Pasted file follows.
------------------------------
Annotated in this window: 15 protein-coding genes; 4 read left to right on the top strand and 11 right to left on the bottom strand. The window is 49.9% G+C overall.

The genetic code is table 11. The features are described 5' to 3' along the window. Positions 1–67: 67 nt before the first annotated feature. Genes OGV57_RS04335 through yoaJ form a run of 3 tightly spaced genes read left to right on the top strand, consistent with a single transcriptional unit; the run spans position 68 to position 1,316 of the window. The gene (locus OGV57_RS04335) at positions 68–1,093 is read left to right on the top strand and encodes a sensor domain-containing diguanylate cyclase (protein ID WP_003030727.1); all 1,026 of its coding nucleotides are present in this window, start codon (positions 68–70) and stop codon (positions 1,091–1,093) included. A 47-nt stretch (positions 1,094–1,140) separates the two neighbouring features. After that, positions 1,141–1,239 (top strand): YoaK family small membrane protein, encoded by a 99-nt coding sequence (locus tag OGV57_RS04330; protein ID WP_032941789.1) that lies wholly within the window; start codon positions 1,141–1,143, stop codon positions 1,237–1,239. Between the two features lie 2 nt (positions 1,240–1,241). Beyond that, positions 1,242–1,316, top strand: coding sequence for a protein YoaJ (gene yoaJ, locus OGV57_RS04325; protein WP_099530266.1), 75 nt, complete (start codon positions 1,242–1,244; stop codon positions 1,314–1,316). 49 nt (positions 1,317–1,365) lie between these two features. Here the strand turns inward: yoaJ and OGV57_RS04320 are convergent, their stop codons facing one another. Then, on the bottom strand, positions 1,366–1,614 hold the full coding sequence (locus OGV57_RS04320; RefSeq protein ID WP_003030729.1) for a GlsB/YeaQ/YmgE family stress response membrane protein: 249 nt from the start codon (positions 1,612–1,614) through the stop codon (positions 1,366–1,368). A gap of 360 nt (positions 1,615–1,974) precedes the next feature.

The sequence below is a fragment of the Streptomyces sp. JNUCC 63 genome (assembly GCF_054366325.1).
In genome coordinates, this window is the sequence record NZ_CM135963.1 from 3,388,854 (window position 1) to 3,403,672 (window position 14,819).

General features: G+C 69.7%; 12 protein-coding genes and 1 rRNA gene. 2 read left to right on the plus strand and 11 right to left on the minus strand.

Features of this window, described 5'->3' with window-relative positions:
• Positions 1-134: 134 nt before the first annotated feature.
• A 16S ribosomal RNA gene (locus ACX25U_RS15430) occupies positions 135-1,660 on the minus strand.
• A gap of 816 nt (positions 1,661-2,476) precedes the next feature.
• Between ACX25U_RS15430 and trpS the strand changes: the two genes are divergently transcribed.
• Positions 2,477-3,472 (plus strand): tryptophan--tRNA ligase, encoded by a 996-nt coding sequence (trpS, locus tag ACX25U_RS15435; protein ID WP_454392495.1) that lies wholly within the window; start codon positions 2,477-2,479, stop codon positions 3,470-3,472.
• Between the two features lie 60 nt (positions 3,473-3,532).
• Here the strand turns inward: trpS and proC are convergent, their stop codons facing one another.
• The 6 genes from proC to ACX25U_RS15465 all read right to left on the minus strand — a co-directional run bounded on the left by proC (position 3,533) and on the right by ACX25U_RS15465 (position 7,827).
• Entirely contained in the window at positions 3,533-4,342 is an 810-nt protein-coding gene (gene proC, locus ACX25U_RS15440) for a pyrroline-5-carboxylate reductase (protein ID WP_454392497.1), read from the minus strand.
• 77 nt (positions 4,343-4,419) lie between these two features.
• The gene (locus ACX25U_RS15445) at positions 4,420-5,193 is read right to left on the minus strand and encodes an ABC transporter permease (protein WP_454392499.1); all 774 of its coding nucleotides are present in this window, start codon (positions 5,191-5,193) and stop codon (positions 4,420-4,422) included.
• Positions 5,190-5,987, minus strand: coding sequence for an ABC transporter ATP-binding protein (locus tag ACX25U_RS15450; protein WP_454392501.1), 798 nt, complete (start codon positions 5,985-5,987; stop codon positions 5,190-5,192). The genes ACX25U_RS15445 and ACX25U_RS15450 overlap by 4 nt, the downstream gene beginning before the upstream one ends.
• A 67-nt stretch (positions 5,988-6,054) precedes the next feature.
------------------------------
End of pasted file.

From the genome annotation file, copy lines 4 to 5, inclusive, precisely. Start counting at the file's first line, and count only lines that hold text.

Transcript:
In genome coordinates, this window is the sequence record NZ_CM135963.1 from 3,388,854 (window position 1) to 3,403,672 (window position 14,819).

General features: G+C 69.7%; 12 protein-coding genes and 1 rRNA gene. 2 read left to right on the plus strand and 11 right to left on the minus strand.